Because of the current surge in interest about the pilot’s fate spurred by the recent release of the film “Amelia,” starring Richard Gere and Hilary Swank, it is time the American public “know the truth about Amelia’s last days,” said Earhart, who will portray Abraham Lincoln as grand marshal of the Nevada Day parade today.
Amelia and her navigator, Fred Noonan, did not die as claimed by the government and the Navy when their twin-engine Electra plunged into the Pacific on July 2, 1937, Wally Earhart said in an interview.
“They died while in Japanese captivity on the island of Saipan in the Northern Marianas,” claims Earhart, a 38-year Carson City resident who often portrays Lincoln and other historical figures at appearances sponsored by groups such as the Nevada Historical Society.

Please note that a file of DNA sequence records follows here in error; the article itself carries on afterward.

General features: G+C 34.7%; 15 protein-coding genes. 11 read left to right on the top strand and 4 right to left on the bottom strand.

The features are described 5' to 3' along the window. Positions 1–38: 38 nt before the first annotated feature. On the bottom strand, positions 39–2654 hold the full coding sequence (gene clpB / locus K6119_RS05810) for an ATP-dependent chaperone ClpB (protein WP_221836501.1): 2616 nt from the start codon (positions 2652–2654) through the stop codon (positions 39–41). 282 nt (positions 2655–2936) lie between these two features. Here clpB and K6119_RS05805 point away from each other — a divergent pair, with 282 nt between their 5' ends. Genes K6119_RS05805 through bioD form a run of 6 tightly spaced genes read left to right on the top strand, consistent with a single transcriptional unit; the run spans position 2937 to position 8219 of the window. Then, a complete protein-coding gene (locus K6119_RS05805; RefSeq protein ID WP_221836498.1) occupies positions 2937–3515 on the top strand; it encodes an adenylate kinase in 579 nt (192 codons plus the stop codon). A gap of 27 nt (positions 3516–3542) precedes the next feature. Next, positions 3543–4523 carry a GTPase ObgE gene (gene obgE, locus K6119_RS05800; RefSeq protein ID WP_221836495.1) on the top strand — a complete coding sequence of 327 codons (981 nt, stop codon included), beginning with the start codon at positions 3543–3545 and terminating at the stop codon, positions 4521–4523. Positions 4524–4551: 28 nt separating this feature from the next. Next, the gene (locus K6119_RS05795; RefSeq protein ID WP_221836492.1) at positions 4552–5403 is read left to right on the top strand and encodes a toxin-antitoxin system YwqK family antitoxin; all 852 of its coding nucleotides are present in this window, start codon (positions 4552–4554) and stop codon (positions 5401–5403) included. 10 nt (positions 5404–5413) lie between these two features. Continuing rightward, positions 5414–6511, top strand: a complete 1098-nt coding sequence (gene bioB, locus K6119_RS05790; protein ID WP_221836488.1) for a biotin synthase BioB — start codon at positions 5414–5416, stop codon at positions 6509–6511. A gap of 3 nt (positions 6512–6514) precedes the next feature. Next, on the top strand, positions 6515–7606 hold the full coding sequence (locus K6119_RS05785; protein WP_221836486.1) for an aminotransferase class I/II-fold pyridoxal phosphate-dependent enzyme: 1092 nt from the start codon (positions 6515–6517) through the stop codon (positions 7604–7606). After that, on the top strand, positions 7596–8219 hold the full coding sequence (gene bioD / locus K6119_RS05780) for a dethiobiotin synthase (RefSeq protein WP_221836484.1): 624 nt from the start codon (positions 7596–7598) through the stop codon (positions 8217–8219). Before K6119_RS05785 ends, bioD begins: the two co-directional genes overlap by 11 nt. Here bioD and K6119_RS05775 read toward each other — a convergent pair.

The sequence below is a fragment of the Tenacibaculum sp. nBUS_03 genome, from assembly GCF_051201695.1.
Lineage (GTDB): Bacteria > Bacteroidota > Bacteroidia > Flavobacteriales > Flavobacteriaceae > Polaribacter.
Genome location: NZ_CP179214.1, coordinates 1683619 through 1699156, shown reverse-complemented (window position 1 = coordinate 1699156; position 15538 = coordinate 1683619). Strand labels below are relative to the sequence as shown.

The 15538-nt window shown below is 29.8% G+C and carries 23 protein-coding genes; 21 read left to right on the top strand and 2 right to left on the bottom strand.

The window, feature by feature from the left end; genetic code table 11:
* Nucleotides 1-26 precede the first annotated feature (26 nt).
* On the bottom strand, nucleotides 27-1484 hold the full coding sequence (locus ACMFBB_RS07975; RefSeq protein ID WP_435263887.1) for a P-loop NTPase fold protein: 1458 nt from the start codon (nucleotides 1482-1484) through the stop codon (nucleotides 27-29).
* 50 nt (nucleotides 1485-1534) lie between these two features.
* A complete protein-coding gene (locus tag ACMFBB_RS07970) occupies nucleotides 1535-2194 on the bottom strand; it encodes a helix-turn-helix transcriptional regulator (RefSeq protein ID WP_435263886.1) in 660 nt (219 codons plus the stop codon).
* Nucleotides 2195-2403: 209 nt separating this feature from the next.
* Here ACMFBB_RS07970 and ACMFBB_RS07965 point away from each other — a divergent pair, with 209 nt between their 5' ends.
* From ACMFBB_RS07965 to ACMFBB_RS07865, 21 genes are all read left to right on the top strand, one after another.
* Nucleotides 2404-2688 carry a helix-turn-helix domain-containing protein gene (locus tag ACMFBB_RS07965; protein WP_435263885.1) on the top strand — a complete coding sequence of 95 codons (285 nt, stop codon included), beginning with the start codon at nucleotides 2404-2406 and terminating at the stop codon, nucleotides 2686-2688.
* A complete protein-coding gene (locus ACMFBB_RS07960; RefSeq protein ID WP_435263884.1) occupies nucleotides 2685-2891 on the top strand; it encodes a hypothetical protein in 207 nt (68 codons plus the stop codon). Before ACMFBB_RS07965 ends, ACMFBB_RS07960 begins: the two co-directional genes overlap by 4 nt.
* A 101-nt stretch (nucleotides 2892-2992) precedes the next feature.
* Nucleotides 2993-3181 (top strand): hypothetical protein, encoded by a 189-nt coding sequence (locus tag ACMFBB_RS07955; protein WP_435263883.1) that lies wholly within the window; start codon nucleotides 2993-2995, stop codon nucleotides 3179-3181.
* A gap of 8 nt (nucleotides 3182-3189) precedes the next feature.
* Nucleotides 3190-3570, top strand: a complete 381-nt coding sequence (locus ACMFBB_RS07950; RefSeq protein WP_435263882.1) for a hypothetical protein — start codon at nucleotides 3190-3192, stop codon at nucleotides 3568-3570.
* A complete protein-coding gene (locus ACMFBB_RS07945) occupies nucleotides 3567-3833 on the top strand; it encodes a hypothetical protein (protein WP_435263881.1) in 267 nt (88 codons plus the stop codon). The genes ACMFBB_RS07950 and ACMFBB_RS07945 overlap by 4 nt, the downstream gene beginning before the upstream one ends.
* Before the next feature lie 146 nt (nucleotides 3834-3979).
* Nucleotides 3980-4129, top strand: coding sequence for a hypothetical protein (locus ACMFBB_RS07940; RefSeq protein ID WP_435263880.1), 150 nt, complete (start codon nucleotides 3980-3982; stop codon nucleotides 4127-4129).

“The Navy and the federal government would have you believe that Amelia and Noonan died on impact when their plane ran out of gas while attempting to reach Howland Island during their flight around the world,” Earhart said.
“Their airplane did crash into the Pacific, but instead of dying, the pair was rescued by a nearby Japanese fishing trawler. The Electra airplane was still floating and the Japanese hauled it aboard their ship in a large net.